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Jason Scimeca, Jacob Miller, Mark D'Esposito; The effects of content-dependent competition on working memory capacity limits. Journal of Vision 2017;17(10):109. doi: 10.1167/17.10.109.
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Both visual attention and working memory (WM) are marked by severe capacity limits. The biased-competition model (Desimone & Duncan, 1995) proposes that capacity limits in visual attention arise because simultaneously perceived stimuli compete for neural representation in sensory cortex. Sensory recruitment models of WM (D'Esposito, 2007; Postle, 2006) argue that information in WM is maintained in sensory cortex. The competitive map framework links these models by proposing that capacity limits in attention and WM arise from competition in content-dependent cortical maps (Franconeri et al., 2013). A recent study demonstrated that this map framework can explain visual processing limits for simultaneously presented items drawn from either the same or different categories (e.g. two faces/two scenes or four faces; Cohen et al., 2014). Here we examine whether the map framework can explain capacity limits in WM. To prevent competition at perception, four items were sequentially presented and then maintained in WM for 10 seconds. Across several categories (faces/bodies/scenes), WM capacity is higher when items are drawn from separate categories versus a single category. This is consistent with lower across-category versus within-category competition, supporting the role of content-dependent competition in WM capacity limits independent of perceptual competition. Furthermore, we used fMRI and a forward modeling approach (Brouwer & Heeger, 2011) to assess the nature of competition that occurs within WM. Using multivoxel patterns in sensory cortex recorded on low-load (load-2) same-category trials, we trained a model to project fMRI activity into a representational space consisting of content-dependent channels (e.g. a face channel and a scene channel). We then invert the model to reconstruct channel amplitudes based on data from load-4 same-category and mixed-category trials. The amplitude of the relevant channel predicts behavioral accuracy across trials, and these amplitudes are higher on mixed-category versus same-category trials, consistent with reduced cortical competition across content-dependent channels.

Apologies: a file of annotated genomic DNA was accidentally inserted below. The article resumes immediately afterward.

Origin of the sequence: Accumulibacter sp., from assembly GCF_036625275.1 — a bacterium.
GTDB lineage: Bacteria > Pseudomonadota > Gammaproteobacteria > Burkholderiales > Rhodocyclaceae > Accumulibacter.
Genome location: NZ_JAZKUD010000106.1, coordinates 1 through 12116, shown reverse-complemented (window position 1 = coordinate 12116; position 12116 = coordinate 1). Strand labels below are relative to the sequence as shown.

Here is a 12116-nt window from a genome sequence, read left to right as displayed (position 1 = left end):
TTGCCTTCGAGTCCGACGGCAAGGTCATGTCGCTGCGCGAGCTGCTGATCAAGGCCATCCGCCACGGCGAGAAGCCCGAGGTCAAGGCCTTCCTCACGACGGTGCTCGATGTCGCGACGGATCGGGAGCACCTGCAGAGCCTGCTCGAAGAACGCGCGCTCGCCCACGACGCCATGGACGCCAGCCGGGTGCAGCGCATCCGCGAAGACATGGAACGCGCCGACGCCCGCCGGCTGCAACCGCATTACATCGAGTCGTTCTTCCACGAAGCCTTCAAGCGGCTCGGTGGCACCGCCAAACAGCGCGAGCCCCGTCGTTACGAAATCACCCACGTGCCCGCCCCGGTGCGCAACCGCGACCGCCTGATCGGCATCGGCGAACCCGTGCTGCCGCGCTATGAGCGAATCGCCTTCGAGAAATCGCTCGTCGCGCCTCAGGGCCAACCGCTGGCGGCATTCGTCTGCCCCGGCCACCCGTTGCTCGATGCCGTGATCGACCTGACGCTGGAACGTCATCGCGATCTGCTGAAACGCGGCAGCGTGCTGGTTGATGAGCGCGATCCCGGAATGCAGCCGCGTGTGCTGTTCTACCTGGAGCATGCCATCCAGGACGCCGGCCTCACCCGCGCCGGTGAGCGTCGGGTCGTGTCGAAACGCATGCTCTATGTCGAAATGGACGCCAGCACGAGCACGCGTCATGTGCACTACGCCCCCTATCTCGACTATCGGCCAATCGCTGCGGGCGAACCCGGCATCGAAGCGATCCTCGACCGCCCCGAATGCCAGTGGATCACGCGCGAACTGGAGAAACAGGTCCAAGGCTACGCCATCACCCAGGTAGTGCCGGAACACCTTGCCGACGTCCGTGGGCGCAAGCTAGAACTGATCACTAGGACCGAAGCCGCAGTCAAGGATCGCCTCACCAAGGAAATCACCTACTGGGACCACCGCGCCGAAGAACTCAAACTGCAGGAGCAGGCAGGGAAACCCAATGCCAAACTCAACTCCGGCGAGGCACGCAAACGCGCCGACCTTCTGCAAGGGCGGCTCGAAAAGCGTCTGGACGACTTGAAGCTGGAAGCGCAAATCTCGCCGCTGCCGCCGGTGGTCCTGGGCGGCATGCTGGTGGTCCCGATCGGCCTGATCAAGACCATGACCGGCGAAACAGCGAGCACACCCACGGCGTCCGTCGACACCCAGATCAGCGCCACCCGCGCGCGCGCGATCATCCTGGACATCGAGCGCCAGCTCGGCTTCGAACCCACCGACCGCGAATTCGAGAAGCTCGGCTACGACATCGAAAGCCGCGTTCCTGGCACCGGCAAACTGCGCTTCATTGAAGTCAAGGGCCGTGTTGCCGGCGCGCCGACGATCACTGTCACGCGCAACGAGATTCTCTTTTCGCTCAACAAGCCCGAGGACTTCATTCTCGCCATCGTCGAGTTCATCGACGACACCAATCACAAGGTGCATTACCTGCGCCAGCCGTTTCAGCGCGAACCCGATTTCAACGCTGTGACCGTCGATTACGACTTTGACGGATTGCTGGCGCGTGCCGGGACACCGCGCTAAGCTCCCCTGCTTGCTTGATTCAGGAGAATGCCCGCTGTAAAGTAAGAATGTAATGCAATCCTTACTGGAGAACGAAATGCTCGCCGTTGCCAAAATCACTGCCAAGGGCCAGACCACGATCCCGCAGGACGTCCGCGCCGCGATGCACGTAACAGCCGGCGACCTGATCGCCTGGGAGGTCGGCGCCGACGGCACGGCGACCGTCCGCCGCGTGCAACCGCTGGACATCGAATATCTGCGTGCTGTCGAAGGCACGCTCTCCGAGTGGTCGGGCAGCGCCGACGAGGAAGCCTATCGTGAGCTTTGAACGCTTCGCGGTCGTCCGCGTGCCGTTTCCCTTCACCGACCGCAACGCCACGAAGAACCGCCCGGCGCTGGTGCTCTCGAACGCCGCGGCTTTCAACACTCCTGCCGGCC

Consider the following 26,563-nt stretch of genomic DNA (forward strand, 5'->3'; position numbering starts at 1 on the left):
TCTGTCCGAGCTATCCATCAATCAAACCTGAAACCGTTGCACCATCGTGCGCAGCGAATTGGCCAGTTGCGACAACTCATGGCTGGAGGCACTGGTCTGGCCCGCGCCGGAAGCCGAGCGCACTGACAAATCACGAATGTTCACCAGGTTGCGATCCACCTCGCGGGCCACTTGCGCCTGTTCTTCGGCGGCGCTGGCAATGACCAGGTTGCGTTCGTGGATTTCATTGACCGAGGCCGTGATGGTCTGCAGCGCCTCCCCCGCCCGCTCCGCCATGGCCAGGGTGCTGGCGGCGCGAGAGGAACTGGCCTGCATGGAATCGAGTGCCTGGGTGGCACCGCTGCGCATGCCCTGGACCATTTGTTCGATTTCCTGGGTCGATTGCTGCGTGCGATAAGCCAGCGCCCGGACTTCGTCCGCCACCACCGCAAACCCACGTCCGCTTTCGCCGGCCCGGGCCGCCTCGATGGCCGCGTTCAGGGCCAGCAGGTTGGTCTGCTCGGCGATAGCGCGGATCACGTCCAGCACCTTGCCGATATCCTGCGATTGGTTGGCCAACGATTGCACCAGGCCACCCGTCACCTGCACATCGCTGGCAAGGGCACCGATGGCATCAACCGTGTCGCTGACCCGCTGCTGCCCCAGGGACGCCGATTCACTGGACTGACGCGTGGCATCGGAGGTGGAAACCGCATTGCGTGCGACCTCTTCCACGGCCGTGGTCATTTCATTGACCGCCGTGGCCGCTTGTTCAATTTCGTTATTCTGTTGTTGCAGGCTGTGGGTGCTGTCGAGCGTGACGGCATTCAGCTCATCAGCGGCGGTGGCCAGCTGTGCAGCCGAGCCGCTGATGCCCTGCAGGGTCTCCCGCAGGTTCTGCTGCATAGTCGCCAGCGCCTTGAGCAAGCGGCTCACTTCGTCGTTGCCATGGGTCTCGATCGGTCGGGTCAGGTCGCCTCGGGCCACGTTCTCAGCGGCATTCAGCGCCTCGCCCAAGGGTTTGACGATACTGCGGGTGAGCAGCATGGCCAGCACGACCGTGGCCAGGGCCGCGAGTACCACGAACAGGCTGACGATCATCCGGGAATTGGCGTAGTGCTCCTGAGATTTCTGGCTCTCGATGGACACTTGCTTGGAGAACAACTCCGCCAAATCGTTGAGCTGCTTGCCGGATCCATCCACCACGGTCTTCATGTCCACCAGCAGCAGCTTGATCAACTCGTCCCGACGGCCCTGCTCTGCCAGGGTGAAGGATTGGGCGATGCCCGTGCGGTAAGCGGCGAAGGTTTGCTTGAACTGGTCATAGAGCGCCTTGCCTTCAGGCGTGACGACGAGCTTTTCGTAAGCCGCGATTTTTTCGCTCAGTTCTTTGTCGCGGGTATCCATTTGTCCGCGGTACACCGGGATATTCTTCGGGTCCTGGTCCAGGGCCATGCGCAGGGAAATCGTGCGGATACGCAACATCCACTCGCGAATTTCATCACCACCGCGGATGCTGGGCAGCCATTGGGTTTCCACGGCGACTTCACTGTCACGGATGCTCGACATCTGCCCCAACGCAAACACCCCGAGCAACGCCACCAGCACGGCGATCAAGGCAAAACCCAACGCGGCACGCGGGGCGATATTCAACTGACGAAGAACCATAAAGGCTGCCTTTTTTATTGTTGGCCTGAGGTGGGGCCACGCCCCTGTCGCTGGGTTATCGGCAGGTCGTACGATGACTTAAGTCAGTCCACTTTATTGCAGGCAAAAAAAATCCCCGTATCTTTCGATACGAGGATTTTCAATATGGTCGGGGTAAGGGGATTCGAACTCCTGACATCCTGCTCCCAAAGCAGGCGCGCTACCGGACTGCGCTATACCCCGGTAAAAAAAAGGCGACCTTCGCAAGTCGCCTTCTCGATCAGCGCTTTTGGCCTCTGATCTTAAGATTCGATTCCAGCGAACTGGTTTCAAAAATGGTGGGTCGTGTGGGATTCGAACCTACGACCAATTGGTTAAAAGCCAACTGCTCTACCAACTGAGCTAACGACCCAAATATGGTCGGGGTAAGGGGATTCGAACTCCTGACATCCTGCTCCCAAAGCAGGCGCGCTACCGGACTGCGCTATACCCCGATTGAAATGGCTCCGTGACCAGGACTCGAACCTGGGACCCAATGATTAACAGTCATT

Meeting abstract presented at VSS 2017
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